Book of the Month :: Understanding Wyndham

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John Wyndham Parkes Lucas Beynon Harris spent a lot of his life trying to decide which of his many monikers he felt most comfortable writing under. We will this month be looking at works only under the first two: however at some point every one was used to sell fiction. The desire to switch identities may well have had a lot to do with his turbulent early years: born in 1903, there is some speculation as to the actual date, which could have something to do with him being born out of wedlock. George Beynon Harris worked as a barrister and Gertrude Parkes was the daughter of a furnace operator from Birmingham: when John was eight, the couple separated.

This then resulted in him and his brother Vivian being sent from Edgbaston near Birmingham to a series of preparatory and public schools where they were to remain during the entirety of the First World War. It was finally in Hampshire, between 1918 and 1921, that Wyndham began to find himself and gain confidence to write. His first efforts were sent to American Science Fiction magazines (under the pen names John Beynon and John Beynon Harris) and in the early 1930’s he was to have three books published under these pseudonyms. Foul Play Suspected was a detective novel, but The Secret People and Planet Plane were very much indicative of the future he would pursue. The latter would eventually be renamed as Stowaway to Mars and be published under the most well-known nom de guerre.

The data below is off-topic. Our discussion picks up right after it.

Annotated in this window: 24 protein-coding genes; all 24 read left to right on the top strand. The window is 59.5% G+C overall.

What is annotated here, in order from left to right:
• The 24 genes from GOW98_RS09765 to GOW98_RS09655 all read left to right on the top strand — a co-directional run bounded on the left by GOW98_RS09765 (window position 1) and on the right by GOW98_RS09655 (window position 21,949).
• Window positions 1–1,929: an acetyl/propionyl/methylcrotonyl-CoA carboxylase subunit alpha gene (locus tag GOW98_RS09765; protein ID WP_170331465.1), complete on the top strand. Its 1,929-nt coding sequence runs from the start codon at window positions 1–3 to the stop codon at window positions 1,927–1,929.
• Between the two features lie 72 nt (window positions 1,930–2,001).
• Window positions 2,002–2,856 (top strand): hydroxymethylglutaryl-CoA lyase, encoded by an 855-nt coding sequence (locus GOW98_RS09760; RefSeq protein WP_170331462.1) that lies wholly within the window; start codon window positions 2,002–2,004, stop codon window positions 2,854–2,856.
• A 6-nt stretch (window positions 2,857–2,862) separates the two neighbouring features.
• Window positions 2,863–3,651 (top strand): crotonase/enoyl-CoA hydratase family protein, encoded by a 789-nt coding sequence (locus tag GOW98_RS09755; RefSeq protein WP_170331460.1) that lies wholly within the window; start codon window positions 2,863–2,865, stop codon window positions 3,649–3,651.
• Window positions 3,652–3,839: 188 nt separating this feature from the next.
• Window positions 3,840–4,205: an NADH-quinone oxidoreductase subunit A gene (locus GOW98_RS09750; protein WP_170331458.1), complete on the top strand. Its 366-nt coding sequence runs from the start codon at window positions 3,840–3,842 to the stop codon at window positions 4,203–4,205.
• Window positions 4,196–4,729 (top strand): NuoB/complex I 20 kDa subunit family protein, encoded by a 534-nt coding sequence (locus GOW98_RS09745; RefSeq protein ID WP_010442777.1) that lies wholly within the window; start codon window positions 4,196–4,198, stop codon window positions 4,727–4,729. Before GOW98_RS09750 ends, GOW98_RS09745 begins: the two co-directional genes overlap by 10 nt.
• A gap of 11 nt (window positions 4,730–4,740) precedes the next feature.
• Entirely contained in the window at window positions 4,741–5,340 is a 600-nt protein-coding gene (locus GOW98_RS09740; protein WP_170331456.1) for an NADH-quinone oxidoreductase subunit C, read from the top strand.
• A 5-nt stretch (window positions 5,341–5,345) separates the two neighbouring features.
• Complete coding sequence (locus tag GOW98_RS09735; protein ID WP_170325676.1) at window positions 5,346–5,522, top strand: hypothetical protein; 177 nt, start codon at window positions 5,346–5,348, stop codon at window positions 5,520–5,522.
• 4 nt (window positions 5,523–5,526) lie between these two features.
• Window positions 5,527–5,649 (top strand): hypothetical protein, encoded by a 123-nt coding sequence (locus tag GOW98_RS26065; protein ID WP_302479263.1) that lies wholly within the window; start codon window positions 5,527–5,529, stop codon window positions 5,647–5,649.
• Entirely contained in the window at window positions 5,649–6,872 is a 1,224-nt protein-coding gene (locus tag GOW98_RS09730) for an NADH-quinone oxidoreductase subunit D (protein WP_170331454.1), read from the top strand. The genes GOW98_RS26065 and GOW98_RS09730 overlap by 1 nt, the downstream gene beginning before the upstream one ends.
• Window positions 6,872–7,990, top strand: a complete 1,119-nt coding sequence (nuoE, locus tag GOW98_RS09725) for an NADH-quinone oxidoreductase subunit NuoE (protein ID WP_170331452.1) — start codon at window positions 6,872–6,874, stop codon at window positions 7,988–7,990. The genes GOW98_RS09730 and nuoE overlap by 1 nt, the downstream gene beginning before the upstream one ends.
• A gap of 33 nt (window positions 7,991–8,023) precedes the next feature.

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With the outbreak of World War Two, Wyndham began as a Ministry of Information censor, before beginning a military career as a Corporal in the British Army. 1944 saw him working as a cipher operator in the Royal Corps of Signals, involved in operations post Normandy landings. After the war, encouraged by the success of his brother as a writer, John returned to science fiction. In 1951 he published the novel that was to mark the beginning of a prolific period of written output, and the title which is probably his best known piece of science fiction.